Figure 2: The left cerebellar mass that was resected on pathologic review was chronic, non-neoplastic and histopathically consistent with radionecrosis. 

Figure 2a: 1 20x magnification. Figure 2b: 40x magnification, and Figure 2c:100x magnification.

Introduction

Breast cancer brain metastases (BCBM) are common in patients with advanced stage disease and observed in 10-30% of patients with metastatic breast cancer. BCBM are more common in the HER2+ and triple negative subtypes of breast cancer and about 25% of HER2+ metastatic breast cancer patients will develop brain metastasis. Most breast cancer therapies fail to penetrate the blood-brain barrier (BBB), allowing tumor recurrence in the brain [1]. In a study of 222 consecutive patients with breast cancer, the median survival of patients presenting with metastatic brain lesions with HER2+ primary breast cancer without treatment, after chemotherapy, and adjuvant chemotherapy with targeted therapy was 3, 8, and 11 months respectively [2].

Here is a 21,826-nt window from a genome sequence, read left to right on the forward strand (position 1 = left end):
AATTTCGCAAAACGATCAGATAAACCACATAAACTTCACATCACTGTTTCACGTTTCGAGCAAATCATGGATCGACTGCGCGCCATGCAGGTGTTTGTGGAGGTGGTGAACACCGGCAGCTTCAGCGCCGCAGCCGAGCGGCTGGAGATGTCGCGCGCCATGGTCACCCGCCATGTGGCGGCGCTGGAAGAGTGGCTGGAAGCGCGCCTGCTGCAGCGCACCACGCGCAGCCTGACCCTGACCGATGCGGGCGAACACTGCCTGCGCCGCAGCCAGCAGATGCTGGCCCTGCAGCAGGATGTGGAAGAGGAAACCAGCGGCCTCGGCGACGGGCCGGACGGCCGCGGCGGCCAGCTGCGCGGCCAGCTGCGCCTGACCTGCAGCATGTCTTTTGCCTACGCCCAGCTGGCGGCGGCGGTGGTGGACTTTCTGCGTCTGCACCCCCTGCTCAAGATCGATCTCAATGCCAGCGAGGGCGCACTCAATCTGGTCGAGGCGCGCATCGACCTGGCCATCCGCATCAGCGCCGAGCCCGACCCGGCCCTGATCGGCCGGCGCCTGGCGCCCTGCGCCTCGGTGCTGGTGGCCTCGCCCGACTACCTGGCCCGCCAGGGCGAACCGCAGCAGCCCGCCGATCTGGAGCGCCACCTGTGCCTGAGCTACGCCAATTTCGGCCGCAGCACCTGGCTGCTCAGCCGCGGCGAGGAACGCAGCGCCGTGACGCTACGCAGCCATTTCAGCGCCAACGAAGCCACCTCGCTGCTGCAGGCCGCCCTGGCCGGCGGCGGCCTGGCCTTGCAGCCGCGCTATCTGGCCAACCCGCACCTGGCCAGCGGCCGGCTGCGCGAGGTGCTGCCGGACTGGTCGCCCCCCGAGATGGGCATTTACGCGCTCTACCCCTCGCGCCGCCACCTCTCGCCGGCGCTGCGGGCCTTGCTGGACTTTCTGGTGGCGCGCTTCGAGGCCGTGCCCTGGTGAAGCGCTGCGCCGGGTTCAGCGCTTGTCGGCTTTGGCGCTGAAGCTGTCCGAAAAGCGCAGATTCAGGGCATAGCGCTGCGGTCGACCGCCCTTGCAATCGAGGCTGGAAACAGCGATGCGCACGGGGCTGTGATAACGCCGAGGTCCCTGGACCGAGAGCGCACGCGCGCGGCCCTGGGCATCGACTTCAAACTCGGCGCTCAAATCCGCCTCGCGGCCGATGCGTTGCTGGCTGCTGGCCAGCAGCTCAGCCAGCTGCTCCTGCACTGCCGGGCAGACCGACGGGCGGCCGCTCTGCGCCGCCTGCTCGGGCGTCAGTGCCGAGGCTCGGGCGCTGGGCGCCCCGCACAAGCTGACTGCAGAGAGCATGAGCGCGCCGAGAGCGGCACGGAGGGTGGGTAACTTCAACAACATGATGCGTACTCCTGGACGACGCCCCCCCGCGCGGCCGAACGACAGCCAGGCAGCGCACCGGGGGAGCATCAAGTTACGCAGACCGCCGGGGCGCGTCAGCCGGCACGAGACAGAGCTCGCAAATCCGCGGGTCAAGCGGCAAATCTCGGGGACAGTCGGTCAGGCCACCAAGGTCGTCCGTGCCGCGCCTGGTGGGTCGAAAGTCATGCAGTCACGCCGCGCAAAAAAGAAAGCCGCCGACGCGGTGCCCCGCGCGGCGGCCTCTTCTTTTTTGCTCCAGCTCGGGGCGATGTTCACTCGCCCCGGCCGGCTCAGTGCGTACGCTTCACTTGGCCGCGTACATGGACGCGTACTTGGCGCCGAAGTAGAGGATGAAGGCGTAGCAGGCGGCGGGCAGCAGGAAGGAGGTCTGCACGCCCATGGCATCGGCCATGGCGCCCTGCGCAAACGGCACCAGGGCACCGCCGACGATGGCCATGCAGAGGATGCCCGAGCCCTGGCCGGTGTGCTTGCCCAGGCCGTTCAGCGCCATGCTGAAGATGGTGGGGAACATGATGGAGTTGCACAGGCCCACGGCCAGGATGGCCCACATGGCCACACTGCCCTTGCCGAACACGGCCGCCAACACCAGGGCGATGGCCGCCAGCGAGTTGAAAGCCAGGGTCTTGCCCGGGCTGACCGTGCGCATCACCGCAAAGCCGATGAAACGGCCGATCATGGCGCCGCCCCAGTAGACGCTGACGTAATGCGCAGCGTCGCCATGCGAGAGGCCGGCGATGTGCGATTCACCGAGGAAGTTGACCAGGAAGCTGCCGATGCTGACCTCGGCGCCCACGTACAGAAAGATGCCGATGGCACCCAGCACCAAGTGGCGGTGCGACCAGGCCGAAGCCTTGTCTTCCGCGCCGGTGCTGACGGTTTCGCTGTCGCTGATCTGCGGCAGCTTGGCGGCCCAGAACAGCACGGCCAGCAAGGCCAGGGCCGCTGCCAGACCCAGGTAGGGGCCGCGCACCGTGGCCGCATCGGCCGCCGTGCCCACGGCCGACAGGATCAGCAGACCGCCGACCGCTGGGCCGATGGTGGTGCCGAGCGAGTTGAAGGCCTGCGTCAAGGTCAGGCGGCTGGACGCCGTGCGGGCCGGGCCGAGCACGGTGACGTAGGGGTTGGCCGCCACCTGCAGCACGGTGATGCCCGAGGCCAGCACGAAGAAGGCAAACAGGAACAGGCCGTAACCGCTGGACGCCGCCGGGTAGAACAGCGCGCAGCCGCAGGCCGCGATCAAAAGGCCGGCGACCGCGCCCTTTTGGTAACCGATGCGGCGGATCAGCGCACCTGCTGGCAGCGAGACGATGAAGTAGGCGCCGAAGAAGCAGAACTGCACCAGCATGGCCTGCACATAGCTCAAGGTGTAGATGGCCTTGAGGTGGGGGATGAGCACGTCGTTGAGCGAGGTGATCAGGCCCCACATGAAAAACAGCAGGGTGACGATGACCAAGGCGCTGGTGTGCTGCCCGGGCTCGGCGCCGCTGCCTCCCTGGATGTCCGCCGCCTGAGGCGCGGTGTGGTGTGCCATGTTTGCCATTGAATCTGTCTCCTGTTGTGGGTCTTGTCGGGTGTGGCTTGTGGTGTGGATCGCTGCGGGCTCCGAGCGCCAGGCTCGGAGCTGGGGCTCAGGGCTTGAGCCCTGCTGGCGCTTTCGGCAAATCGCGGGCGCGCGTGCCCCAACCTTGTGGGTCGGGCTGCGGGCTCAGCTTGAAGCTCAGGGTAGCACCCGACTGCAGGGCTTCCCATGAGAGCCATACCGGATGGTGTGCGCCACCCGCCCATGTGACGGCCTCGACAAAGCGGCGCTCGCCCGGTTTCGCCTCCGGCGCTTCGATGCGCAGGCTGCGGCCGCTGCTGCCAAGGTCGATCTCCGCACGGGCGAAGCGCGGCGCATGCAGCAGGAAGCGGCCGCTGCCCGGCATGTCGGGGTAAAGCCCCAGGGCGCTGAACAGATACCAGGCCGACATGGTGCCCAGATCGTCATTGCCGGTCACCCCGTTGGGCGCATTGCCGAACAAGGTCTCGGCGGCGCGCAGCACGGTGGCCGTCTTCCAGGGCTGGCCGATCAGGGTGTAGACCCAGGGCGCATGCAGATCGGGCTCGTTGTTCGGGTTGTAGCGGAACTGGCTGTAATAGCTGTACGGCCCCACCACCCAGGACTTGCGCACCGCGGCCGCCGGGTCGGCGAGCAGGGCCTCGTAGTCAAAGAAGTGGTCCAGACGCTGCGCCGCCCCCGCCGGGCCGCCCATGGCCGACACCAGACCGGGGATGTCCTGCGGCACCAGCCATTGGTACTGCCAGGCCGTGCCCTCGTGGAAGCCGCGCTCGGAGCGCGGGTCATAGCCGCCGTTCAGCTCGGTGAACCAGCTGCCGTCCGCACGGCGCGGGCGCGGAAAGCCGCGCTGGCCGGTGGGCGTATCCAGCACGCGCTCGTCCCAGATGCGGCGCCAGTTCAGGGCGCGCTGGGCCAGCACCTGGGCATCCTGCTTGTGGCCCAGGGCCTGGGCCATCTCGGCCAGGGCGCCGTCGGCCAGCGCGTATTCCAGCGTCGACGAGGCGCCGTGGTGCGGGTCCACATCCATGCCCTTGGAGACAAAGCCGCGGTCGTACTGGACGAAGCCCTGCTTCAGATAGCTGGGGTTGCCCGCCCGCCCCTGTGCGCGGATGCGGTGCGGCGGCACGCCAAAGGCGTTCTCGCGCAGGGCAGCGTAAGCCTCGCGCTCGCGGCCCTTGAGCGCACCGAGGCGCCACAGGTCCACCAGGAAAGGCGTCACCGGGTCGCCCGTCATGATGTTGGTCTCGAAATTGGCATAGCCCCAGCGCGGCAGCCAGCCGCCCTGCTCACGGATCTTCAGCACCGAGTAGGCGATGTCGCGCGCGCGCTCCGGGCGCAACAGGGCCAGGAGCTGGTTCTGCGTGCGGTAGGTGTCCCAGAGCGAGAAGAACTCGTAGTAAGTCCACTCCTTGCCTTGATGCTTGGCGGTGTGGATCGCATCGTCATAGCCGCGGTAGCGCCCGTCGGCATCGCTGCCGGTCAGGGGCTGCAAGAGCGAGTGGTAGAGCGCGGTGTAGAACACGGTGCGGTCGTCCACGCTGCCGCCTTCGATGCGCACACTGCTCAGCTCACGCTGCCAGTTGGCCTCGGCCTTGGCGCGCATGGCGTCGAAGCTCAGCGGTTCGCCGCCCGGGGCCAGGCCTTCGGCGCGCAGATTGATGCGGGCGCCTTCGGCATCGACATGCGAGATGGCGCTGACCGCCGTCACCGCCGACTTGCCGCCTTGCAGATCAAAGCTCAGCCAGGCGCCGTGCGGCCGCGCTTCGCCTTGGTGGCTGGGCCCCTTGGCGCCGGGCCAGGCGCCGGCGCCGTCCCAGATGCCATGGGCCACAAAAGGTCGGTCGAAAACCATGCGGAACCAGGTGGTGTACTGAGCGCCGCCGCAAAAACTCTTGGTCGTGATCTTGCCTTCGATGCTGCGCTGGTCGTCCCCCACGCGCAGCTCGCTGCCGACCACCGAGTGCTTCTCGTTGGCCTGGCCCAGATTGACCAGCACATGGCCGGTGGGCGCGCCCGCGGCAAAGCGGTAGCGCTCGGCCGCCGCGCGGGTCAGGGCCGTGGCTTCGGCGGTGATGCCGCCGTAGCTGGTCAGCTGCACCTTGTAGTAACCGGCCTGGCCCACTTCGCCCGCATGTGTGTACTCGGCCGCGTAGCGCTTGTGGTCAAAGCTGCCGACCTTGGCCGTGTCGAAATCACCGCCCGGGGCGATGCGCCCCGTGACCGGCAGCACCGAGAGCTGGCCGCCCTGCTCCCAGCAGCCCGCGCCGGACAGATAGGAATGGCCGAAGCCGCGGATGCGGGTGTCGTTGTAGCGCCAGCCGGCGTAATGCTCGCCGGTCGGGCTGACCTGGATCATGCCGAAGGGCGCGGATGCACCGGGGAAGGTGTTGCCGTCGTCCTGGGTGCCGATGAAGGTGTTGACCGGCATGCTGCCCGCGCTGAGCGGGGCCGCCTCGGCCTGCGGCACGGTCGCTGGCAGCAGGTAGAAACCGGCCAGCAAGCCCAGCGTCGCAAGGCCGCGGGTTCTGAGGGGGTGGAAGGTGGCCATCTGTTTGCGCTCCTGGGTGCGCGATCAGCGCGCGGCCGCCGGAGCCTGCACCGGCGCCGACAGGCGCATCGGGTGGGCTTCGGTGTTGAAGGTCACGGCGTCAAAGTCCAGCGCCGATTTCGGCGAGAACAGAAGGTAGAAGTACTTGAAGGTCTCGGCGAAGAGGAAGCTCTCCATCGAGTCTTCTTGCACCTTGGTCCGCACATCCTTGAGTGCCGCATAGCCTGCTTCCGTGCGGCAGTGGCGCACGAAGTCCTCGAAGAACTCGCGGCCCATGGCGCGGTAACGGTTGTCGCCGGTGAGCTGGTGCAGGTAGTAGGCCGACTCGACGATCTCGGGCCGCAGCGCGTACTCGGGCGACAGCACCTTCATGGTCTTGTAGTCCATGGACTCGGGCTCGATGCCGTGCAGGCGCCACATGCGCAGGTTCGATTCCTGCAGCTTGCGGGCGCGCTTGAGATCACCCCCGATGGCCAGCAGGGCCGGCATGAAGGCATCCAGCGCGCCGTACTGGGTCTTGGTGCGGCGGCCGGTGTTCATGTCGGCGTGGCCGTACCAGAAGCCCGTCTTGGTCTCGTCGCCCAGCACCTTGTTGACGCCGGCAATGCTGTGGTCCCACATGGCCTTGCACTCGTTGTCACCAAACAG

Pseudo-progression has previously been reported with use of radiation and tDM-1. We report a patient with extensive metastatic disease including BCBM. This patient was placed on tDM-1 and appeared to have progression of the BCBM on brain MRI. The BCBM were surgically resected and found to be pure radio-necrosis with no neoplasm present. Diagnosis of cancer progression is challenging and we report this rare case of pseudo-progression of BCBM due to treatment with tDM-1.

Discussion